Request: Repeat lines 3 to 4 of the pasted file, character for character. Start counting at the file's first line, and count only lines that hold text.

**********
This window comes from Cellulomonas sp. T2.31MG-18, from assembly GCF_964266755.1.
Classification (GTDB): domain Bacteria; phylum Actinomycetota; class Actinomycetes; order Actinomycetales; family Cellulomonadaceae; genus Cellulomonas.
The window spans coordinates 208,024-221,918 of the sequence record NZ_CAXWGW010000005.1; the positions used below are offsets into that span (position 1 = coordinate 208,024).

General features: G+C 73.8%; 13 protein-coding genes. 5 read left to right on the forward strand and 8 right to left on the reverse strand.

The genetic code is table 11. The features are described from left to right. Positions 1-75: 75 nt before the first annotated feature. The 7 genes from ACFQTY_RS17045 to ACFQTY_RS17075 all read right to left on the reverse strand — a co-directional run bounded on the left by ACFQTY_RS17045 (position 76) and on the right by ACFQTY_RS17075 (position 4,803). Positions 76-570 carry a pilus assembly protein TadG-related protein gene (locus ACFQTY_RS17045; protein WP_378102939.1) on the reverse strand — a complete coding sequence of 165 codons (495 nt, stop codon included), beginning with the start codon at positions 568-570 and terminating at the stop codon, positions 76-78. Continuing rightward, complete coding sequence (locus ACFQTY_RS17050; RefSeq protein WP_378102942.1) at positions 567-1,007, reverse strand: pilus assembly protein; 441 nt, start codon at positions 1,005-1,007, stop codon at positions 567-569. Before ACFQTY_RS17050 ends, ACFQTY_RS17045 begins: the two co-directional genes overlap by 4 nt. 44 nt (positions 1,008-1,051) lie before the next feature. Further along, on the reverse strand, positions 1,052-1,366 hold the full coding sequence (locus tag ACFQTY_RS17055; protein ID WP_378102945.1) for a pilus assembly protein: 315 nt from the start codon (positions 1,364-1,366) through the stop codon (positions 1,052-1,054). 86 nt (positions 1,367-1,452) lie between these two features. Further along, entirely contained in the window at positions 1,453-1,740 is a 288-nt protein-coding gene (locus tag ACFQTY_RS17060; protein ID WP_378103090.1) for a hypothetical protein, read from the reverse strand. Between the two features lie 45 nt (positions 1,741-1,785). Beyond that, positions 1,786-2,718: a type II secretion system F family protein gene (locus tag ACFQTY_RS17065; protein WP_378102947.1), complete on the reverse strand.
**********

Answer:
The window spans coordinates 208,024-221,918 of the sequence record NZ_CAXWGW010000005.1; the positions used below are offsets into that span (position 1 = coordinate 208,024).

General features: G+C 73.8%; 13 protein-coding genes. 5 read left to right on the forward strand and 8 right to left on the reverse strand.